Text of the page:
2.      Do the provisions, as listed below, of directives harmonising the law on the prudential supervision of banks – either individually or in combination and, if so, from what date onwards – confer on the saver and investor rights to the effect that the competent authorities of the Member States must take prudential supervisory measures, with which they are charged by those directives, in the interests of that category of persons and must incur liability for any misconduct,

or does Directive 94/19/EC on deposit-guarantee schemes contain an exhaustive set of special provisions for all cases of unavailability of deposits?

–        First Council Directive 77/780/EEC of 12 December 1977 on the coordination of laws, regulations and administrative provisions relating to the taking up and pursuit of the business of credit institutions …: Article 6(1), 4th and 12th recitals in the preamble;

–        Second Council Directive 89/646/EEC of 15 December 1989 on the coordination of laws, regulations and administrative provisions relating to the taking up and pursuit of the business of credit institutions and amending Directive 77/780/EEC…: Articles 3, 4 to 7, 10 to 17, 11th recital in the preamble;

–        Council Directive 89/299/EEC of 17 April 1989 on the own funds of credit institutions …: Article 7 in conjunction with Articles 2 to 6;

–        European Parliament and Council Directive 95/26/EC of 29 June 1995 …: 15th recital in the preamble.

Do Council Directives

–        92/30/EEC of 6 April 1992 on the supervision of credit institutions on a consolidated basis …: 11th recital in the preamble;

–        93/6/EEC of 15 March 1993 on the capital adequacy of investment firms and credit institutions …: eighth recital in the preamble;

–        93/22/EEC of 10 May 1993 on investment services in the securities field: … 2nd, 5th, 29th, 32nd, 41st and 42nd recitals;

provide assistance with interpretation for the purpose of answering the above question, regardless of whether they otherwise contain law applicable in the present case?

3.      Should the Court find that all or any one of the directives cited above confer(s) on savers or investors the right to require the competent authorities to avail themselves of prudential supervisory measures in their interest, the following further questions are submitted:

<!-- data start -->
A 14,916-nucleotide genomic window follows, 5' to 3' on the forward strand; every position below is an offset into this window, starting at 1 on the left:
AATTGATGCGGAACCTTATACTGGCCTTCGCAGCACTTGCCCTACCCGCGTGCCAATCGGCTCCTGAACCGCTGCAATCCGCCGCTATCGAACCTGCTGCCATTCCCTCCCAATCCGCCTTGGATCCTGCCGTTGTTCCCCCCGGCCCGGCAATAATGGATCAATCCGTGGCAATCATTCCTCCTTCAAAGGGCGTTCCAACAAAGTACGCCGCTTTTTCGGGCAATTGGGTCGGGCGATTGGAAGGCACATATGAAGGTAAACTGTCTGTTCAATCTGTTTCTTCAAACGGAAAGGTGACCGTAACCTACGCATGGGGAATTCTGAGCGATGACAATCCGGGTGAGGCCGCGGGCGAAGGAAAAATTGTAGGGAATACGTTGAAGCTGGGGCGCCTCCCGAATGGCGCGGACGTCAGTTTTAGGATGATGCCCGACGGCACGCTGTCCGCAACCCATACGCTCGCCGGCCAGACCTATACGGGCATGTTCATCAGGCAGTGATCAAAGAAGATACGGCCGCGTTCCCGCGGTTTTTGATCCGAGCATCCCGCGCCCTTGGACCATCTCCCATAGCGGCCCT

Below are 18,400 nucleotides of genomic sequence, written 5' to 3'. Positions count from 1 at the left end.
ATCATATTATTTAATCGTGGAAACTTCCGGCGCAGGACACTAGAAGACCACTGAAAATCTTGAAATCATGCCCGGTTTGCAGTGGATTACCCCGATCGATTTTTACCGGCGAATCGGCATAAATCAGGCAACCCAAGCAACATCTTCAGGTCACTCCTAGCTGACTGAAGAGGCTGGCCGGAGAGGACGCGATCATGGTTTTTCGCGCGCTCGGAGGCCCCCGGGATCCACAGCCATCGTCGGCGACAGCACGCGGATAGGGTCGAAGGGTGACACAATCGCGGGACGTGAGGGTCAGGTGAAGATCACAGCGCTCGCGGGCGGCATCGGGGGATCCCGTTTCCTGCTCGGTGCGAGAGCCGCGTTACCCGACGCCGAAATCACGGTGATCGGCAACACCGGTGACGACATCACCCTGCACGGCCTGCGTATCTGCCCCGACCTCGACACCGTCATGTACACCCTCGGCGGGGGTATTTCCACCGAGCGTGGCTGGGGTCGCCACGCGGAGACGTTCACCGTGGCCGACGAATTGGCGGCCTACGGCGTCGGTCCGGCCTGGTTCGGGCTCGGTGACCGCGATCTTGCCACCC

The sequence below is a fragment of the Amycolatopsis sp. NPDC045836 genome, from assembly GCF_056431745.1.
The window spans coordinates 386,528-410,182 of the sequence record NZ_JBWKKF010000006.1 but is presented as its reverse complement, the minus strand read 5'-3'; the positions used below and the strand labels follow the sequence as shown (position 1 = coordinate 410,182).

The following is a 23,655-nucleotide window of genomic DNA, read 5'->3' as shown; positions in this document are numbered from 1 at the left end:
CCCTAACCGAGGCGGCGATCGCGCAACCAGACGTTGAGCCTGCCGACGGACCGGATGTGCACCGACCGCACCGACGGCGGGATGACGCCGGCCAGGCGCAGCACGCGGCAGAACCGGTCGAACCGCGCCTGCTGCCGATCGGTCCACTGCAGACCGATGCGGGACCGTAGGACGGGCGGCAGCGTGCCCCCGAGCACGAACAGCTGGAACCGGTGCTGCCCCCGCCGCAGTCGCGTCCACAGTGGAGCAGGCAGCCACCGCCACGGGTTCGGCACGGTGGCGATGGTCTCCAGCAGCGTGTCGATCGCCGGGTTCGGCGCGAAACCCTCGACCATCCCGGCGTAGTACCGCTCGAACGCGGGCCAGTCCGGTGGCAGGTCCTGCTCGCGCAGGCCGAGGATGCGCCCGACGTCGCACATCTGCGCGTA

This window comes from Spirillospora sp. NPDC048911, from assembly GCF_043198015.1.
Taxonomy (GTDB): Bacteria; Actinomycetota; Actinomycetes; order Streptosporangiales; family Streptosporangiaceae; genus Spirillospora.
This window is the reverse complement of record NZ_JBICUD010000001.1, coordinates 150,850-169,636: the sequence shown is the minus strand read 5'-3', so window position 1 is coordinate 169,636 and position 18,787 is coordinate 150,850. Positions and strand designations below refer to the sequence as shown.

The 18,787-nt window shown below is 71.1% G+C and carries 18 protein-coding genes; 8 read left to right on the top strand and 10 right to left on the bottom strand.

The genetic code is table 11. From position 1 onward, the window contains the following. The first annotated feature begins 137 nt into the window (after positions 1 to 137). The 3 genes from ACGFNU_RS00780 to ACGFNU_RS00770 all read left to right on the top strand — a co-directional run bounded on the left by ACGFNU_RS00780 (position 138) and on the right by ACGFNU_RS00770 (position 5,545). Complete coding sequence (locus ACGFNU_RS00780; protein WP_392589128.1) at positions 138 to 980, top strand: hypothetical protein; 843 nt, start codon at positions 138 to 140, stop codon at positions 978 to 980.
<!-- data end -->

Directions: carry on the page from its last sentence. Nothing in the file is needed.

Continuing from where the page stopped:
Does a right for a saver or investor to have prudential supervisory measures taken in his interest have direct effect in proceedings brought against the Member State concerned in the sense that the national rules which preclude such a right must be disregarded,

or does a Member State which has failed to respect that right of savers or investors when transposing directives incur liability only in accordance with the principles governing claims for damages against the State under Community law?

In the latter case, has the Member State committed a sufficiently serious breach of Community law where it has failed to recognise that a right to have prudential supervisory measures taken is conferred?’

V –  Admissibility

A –    Arguments of the parties

29.      Paul and Others state, in response to the objections of other parties that the questions referred are inadmissible, that the claims made in the main proceedings have not been disputed. The measures that should have been taken include the revocation of authorisation.

30.      In the view of the German Government, the questions referred are admissible, because they relate to the interpretation of Community law and do not seek to ascertain whether misconduct did or did not occur.

31.      The Spanish Government considers the first question referred to be inadmissible, because the deposits were made before expiry of the deadline for transposition of the directive. The second question is inadmissible because the supervisory measures are not specified. The third question is also inadmissible, because it follows on from the first and second questions.

32.      Ireland observes that the second part of the first question may be hypothetical if Directive 94/19 was not yet in force at the time of the facts in the case. Ultimately, however, it is for the national court to assess the necessity of the question it has submitted for a preliminary ruling.

33.      The United Kingdom Government expresses doubt as to the admissibility of the second question. In its view, the factual and legal context has not been adequately defined, because it is not clear from the main proceedings what supervisory measures should have been adopted.

34.      The Commission raises the question whether the present proceedings are not purely hypothetical in nature. The Bundesaufsichtsamt subjected BVH Bank to supervisory measures, without this preventing the collapse of the bank and the loss of deposits. In the Commission’s view, the very basis of the proceedings is therefore questionable, namely that if the directive had been transposed in due time prudential supervision would have taken place and the loss of deposits would have been averted.

B –    Assessment

35.      In accordance with the case-law of the Court, the admissibility of questions referred depends on several conditions being met.

36.      The requirement to provide an interpretation of Community law which will be of use to the national court makes it necessary that the national court define the factual and legislative context of the questions it is asking or, at the very least, explain the factual circumstances on which those questions are based. (13)

37.      In this connection the Court has stated that the requirement for the national court to define the factual and legislative context of the questions it is asking is less pressing where the questions relate to specific technical points and enable the Court to give a useful reply even where the national court has not given an exhaustive description of the legal and factual situation. (14)